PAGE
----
The importance of set and setting in LSD therapy
Type of Spiritual Experience
I have grouped a number of observations together related to this aspect.
There is almost universal agreement that someone needs to be in constant attendance during an LSD session, someone who has not taken LSD.
The medical profession tend to recommend that at least one person is a therapist or doctor capable of giving an antidote in case it is needed and also capable of handling any extreme reactions. Of course there is much debate then on who your other helpers should be. In the psychiatric community, there is still a great deal of belief in the enormous value of LSD as a psychiatric tool, but many ignore the possibility that the person themselves may be far better at unravelling the often hugely convoluted symbolism that comes with LSD.
As the set and setting are so very very important in guaranteeing a positive helpful and rewarding experience, a therapist or psychiatrist with even the slightest hint of arrogance or skepticism, seeing the person in a less than friendly location [clinical, cold or unwelcoming] could completely tip the balance and produce a mind numbingly awful effect and more trauma.
There is also another problem that occurs as a consequence of the increased suggestibility of the person. A poor doctor or psychiatrist could unwittingly [or worse deliberately] create extra trauma by suggestion.
If you have a psychiatrist trying to ‘help’ you, who puts things in your mind during the session, he could cause a psychosis. You could be led to believe you strangled your mother at birth, you were abused by every neighbour, were starved or beaten by teachers. This is actually sinister stuff – the ramblings of a psychiatrist with a pet theory on your apparent problems could cause untold harm. You imagine Freud at an LSD session.
I actually think that using LSD for any form of psychiatric purpose has real real dangers of a form of brainwashing of which the psychiatrist himself may not be aware.
The contrasting view is that the helper you need is a non judgemental deeply trusted friend who will say very little, but help where need be.
All you really need is a friendly caring and gentle person able to reassure you if your ego causes you problems, who is able to get you a warm drink or a blanket, and who has perhaps taken LSD themselves before your session, so who is well aware of the effects and able to reassure and explain where need be. They should take notes but not comment - the notes are simply there to help in recall after the vent and in analysis.
This person needs to be aware that they might have to really physically help in calming someone who has really 'lost it'.
The setting is absolutely key. Quiet, warm [but not too warm] dimly lit, comfortable, non threatening and if you intend to keep your eyes open filled with pleasant stimulating art and pictures, nothing scary, nothing threatening. LSD can turn the dinosaur you have in a picture on the wall into the 'real thing'. Remember that the pupil dilates, so bright light is going to really hurt and may cause permanent damage to the eye. Remember also that the effects can vary from feelings of intense cold to profuse sweating, so you need to be prepared both ways with cool water or warm blankets.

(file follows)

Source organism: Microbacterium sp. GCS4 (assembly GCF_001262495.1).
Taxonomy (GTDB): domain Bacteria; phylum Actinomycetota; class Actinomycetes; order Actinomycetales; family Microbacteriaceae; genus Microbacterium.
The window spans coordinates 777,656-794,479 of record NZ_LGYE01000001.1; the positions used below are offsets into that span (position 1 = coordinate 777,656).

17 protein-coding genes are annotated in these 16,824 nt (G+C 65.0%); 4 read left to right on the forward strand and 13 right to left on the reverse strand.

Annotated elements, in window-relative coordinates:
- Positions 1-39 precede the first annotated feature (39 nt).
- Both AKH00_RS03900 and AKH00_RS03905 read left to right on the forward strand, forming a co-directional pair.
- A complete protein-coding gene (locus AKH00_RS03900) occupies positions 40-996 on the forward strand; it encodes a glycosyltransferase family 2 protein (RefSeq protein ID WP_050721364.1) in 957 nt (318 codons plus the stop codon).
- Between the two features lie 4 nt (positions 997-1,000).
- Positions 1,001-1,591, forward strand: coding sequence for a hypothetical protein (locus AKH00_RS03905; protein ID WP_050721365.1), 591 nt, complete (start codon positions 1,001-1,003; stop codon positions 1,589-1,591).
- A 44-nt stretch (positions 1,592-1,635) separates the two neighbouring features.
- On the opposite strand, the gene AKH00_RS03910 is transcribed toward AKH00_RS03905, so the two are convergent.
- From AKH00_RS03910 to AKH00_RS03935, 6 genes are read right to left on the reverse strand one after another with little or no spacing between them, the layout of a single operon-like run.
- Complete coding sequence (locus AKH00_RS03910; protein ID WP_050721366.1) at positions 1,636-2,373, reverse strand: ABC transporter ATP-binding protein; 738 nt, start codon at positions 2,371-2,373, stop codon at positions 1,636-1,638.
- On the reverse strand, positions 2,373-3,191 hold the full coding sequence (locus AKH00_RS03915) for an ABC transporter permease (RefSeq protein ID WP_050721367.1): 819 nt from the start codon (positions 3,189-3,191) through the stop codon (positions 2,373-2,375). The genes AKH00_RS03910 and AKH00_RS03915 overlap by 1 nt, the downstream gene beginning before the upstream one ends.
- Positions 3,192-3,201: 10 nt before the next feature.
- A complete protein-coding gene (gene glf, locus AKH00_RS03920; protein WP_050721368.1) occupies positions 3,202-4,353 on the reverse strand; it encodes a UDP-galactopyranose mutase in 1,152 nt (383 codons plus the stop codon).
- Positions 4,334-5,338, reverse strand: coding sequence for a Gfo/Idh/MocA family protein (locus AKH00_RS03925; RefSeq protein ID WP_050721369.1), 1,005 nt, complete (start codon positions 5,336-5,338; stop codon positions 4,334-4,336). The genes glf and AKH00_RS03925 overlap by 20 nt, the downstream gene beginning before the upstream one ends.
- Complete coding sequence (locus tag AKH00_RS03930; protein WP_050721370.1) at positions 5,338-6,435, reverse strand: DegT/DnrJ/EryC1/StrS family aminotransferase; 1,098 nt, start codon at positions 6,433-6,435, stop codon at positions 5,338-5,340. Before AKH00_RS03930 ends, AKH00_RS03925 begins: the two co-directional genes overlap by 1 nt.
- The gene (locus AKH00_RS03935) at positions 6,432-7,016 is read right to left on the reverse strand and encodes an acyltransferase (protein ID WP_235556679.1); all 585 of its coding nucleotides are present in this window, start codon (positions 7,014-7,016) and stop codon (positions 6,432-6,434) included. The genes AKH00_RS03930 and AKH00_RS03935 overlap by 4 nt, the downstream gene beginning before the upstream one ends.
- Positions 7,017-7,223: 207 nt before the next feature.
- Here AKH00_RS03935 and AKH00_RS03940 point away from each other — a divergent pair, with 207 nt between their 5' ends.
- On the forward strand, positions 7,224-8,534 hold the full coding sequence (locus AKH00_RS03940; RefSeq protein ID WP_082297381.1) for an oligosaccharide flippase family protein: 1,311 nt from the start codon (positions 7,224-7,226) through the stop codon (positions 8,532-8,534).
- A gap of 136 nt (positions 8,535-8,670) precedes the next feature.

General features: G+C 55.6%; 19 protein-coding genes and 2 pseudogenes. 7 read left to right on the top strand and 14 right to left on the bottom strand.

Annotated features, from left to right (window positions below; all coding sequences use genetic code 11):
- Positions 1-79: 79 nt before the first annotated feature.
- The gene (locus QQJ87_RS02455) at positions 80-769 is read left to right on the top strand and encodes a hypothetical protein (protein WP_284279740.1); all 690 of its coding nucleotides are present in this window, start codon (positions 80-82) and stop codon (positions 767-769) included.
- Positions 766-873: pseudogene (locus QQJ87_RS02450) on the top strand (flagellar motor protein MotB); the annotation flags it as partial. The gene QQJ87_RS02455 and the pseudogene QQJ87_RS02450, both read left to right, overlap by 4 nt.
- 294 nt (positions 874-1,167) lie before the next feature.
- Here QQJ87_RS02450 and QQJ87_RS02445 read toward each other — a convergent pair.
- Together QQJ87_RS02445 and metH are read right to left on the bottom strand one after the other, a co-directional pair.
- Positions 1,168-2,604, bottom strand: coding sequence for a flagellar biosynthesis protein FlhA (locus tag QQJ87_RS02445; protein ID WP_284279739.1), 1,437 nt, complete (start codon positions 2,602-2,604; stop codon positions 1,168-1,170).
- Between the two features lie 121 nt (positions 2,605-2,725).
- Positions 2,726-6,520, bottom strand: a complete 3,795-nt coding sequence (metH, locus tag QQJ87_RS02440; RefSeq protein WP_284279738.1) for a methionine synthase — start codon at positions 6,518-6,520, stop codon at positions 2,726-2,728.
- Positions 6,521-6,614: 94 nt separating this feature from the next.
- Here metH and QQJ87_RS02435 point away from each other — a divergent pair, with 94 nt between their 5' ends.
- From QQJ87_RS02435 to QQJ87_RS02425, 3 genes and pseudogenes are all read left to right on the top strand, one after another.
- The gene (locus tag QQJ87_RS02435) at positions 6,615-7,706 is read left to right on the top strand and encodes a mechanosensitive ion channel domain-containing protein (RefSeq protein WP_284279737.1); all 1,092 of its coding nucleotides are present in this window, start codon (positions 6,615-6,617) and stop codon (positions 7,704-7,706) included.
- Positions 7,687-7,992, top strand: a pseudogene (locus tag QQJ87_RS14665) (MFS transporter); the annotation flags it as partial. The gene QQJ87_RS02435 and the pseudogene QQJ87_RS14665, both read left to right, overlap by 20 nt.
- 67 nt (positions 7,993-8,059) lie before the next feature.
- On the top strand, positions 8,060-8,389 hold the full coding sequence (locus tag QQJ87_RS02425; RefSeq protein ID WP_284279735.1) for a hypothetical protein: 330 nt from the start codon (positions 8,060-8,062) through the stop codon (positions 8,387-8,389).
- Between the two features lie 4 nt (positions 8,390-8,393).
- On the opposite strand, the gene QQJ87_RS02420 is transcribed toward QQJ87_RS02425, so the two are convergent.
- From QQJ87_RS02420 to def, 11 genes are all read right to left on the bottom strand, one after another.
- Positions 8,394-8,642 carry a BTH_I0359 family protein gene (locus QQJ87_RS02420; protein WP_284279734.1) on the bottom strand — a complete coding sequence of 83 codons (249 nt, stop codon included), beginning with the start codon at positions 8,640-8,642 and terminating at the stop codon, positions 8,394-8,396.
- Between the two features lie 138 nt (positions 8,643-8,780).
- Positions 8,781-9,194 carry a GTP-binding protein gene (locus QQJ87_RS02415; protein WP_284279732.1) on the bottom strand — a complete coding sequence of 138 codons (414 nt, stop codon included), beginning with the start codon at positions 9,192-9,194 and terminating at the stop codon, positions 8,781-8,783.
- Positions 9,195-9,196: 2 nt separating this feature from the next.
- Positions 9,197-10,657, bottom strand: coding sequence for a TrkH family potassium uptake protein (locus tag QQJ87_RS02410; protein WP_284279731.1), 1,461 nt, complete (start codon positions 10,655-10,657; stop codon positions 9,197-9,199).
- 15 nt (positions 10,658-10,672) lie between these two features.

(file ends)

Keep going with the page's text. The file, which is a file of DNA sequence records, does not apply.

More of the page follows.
A description of the experience
LSD The consciousness expanding drug – edited by David Soloman
This meeting is most valuable because it allows us to see all at once, results ranging from the nihilistic conclusions of some [psychiatrists] to the evangelical ones of others. Because the results are so much influenced by the personality, aims and expectations of the therapist and by the setting, only such a meeting as this could provide us with such a variety of personalities and settings. It seems clear, first of all, that where there is no therapeutic intent, there is no therapeutic result......... I think we can also say that where the atmosphere is fear ridden and skeptical, the results are generally not good.. this is all of tremendous significance, for few drugs are so dependent on the milieu and require such careful attention to it as LSD does.
impersonal hostile and investigative attitudes arouse hostile and paranoid responses
...in content as in affect, subjects apparently respond to the implicit or explicit suggestion of expectation of the therapist or experimenter. The Harvard subjects were prepared for their metaphysical binges, it may be noted, with such assignment readings as the cave parable in Plato's Republic and passages from the Tibetan Book of the Dead!
The Beyond within, the LSD story – Dr Sidney Cohen
The LSD state is, in essence, one of greatly heightened suggestibility, with environmental cues sensed most exquisitely. This sensitivity can assume extraordinary proportions, to the point where the observer’s mind ‘can be read’ from the minutest changes in tone, facial expression or posture. The loss of his customary defensiveness makes the subject much more responsive to these sensings. He responds, or over responds to the explicit or implicit signals of his associates…